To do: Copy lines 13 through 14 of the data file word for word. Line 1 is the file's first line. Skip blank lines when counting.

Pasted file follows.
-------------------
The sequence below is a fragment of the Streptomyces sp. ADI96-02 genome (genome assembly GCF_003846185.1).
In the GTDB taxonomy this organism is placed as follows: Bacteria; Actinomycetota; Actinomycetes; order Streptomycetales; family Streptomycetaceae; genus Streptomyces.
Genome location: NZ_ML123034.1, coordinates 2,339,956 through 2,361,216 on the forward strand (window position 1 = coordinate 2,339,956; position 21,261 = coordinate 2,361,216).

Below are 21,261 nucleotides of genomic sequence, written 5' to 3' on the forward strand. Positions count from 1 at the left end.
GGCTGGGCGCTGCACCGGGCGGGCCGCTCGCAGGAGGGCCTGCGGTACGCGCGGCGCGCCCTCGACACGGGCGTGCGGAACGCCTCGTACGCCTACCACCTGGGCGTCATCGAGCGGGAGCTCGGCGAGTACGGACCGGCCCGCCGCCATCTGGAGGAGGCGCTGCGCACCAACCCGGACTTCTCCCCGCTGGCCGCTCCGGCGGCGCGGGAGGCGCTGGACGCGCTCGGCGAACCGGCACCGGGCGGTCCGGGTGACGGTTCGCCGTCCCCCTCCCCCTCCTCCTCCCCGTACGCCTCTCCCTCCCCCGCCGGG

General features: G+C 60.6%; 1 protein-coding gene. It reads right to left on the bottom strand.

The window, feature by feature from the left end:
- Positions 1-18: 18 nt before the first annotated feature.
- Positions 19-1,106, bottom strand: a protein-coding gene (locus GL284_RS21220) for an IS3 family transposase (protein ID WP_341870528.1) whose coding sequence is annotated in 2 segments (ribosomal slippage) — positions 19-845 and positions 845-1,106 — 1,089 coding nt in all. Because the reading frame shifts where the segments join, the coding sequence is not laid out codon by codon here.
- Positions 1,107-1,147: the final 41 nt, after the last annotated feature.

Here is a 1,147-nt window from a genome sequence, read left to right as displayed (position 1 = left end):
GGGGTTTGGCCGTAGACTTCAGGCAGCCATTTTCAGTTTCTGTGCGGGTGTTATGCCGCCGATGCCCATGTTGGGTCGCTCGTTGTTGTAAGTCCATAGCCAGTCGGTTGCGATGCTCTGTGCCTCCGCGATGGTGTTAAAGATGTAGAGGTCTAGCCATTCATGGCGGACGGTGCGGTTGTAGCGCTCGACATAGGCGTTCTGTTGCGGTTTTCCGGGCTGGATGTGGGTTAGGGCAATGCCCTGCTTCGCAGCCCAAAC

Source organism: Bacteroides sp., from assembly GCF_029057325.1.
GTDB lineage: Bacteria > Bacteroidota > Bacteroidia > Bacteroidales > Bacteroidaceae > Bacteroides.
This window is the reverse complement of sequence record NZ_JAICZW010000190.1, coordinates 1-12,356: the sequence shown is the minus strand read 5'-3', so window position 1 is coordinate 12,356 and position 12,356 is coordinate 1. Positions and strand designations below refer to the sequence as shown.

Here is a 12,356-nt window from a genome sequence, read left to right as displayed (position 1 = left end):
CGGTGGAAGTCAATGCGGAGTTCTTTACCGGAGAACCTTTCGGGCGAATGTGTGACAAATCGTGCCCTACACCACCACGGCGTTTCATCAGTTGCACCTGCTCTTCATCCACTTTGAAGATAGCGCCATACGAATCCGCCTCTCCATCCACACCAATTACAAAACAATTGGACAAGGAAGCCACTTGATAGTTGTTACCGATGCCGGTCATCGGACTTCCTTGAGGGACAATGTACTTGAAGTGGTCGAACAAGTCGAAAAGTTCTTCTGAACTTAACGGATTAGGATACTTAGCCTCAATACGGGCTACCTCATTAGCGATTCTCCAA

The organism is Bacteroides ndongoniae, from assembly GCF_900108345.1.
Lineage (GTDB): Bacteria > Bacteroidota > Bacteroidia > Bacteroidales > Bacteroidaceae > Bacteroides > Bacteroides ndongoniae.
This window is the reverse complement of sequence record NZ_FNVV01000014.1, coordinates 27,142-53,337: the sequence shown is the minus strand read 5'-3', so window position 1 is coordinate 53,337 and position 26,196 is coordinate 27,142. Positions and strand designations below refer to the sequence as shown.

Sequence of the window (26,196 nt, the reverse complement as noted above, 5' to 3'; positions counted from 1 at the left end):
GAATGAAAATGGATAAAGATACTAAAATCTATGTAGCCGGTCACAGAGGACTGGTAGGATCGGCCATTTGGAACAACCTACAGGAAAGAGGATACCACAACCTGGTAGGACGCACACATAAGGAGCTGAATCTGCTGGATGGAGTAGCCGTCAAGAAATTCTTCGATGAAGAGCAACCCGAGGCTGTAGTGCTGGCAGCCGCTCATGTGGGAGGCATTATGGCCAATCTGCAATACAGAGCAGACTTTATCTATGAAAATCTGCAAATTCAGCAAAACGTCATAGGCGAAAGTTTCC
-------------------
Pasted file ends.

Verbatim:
Source organism: Bacteroides sp., from assembly GCF_029057325.1.
GTDB lineage: Bacteria > Bacteroidota > Bacteroidia > Bacteroidales > Bacteroidaceae > Bacteroides.